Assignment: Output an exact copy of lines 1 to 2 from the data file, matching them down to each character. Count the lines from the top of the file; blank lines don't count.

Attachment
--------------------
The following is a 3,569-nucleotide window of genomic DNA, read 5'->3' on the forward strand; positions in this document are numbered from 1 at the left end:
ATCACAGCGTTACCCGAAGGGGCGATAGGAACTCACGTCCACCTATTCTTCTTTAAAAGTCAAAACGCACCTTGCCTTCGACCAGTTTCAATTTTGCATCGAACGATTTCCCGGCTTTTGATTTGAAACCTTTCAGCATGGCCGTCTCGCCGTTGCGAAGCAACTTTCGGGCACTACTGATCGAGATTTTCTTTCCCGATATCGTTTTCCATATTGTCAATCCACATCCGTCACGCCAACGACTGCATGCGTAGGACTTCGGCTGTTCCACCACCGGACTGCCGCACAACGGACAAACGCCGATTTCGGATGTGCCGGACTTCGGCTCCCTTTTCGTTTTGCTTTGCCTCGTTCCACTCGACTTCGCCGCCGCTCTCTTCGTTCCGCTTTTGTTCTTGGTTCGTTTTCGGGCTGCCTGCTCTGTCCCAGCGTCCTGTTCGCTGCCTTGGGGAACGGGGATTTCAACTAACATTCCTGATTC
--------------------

The following is a 3,569-nucleotide window of genomic DNA, read 5'->3' on the forward strand; positions in this document are numbered from 1 at the left end:
ATCACAGCGTTACCCGAAGGGGCGATAGGAACTCACGTCCACCTATTCTTCTTTAAAAGTCAAAACGCACCTTGCCTTCGACCAGTTTCAATTTTGCATCGAACGATTTCCCGGCTTTTGATTTGAAACCTTTCAGCATGGCCGTCTCGCCGTTGCGAAGCAACTTTCGGGCACTACTGATCGAGATTTTCTTTCCCGATATCGTTTTCCATATTGTCAATCCACATCCGTCACGCCAACGACTGCATGCGTAGGACTTCGGCTGTTCCACCACCGGACTGCCGCACAACGGACAAACGCCGATTTCGGATGTGCCGGACTTCGGCTCCCTTTTCGTTTTGCTTTGCCTCGTTCCACTCGACTTCGCCGCCGCTCTCTTCGTTCCGCTTTTGTTCTTGGTTCGTTTTCGGGCTGCCTGCTCTGTCCCAGCGTCCTGTTCGCTGCCTTGGGGAACGGGGATTTCAACTAACATTCCTGATTC